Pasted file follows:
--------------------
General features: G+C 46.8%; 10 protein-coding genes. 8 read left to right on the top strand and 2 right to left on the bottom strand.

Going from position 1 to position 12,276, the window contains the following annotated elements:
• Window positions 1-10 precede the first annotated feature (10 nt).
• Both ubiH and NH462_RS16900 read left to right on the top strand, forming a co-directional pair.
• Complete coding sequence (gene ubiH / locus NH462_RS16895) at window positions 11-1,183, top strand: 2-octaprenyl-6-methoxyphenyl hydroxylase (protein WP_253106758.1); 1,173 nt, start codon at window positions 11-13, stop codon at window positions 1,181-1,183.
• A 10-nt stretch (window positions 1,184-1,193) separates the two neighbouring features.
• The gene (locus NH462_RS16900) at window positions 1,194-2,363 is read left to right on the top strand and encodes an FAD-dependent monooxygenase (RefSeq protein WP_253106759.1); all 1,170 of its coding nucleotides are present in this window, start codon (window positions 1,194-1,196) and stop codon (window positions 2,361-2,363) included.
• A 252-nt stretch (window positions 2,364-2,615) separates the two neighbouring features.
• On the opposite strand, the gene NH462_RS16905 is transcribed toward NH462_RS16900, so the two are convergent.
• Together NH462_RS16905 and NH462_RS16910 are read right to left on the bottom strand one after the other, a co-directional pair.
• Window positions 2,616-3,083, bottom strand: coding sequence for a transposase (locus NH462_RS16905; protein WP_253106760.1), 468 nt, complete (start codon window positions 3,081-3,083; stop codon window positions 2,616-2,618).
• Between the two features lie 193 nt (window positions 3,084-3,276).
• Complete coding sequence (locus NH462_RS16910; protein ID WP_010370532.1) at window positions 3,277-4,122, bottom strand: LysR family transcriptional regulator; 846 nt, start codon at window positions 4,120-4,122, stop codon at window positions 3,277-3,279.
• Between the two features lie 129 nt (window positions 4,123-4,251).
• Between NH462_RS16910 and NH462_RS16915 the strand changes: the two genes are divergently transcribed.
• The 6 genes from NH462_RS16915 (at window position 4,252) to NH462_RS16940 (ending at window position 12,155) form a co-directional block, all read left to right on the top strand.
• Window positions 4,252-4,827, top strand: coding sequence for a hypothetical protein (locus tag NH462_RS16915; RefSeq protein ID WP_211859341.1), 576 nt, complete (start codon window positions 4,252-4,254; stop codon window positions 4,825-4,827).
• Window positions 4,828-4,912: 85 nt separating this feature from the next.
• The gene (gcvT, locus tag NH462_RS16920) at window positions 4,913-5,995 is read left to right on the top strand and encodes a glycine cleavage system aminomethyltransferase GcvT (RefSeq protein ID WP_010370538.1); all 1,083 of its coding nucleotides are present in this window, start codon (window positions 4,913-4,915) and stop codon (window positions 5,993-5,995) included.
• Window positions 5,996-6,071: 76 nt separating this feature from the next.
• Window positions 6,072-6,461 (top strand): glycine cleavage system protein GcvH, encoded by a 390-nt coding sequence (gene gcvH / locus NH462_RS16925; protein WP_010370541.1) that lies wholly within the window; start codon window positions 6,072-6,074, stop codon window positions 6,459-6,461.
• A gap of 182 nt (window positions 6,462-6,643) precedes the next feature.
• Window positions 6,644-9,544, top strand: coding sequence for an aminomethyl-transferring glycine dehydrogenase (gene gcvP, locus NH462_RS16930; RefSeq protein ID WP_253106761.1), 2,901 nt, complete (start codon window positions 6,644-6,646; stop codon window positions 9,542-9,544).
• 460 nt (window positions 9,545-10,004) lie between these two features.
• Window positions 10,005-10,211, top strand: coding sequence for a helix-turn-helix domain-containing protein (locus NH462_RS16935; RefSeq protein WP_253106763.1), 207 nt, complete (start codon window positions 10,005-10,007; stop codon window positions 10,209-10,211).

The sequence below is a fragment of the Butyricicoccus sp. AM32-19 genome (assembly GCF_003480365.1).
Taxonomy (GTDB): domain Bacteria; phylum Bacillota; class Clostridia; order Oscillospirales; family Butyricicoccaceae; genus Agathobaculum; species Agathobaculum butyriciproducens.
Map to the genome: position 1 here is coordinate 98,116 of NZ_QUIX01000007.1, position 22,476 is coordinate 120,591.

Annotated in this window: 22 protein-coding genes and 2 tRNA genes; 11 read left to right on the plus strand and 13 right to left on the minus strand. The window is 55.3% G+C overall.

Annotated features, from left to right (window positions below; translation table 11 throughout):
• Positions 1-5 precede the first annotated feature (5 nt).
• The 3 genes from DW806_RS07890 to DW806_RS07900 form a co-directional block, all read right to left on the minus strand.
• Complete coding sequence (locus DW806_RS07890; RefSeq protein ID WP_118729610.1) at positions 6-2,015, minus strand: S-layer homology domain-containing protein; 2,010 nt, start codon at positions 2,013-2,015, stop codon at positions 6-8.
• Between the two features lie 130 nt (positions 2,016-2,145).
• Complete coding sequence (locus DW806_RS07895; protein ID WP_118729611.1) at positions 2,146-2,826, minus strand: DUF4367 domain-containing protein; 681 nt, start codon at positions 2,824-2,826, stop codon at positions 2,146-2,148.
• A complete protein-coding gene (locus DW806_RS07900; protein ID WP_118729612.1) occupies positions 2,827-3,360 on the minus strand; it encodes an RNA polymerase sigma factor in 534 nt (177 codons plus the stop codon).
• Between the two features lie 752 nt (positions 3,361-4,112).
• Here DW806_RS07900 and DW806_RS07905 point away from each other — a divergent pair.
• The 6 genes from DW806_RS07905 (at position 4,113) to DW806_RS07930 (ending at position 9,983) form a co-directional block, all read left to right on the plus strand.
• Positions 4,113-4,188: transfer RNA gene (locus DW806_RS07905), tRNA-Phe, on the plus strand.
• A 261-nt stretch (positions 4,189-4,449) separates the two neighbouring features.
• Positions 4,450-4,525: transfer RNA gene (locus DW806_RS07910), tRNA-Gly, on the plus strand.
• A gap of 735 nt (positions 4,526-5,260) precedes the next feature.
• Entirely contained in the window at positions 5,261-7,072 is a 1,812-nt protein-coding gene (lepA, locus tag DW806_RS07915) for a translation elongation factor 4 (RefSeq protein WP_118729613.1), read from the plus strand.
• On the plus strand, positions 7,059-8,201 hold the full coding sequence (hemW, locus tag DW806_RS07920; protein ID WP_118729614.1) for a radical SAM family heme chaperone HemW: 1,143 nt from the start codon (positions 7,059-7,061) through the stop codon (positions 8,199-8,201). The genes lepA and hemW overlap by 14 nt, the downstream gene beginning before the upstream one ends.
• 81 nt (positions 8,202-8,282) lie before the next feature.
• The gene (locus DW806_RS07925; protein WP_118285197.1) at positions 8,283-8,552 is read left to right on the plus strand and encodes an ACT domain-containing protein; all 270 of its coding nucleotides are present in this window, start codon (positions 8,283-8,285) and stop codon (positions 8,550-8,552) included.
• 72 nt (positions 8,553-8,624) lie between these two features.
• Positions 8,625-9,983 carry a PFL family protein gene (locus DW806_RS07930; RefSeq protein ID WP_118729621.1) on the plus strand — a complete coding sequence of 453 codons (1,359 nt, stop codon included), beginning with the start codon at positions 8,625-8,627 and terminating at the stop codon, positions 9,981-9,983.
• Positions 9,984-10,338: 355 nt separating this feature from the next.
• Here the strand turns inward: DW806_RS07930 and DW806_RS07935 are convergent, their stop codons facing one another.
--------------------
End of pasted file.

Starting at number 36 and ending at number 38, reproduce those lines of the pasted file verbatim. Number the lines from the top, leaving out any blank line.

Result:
• A complete protein-coding gene (locus DW806_RS07900; protein ID WP_118729612.1) occupies positions 2,827-3,360 on the minus strand; it encodes an RNA polymerase sigma factor in 534 nt (177 codons plus the stop codon).
• Between the two features lie 752 nt (positions 3,361-4,112).
• Here DW806_RS07900 and DW806_RS07905 point away from each other — a divergent pair.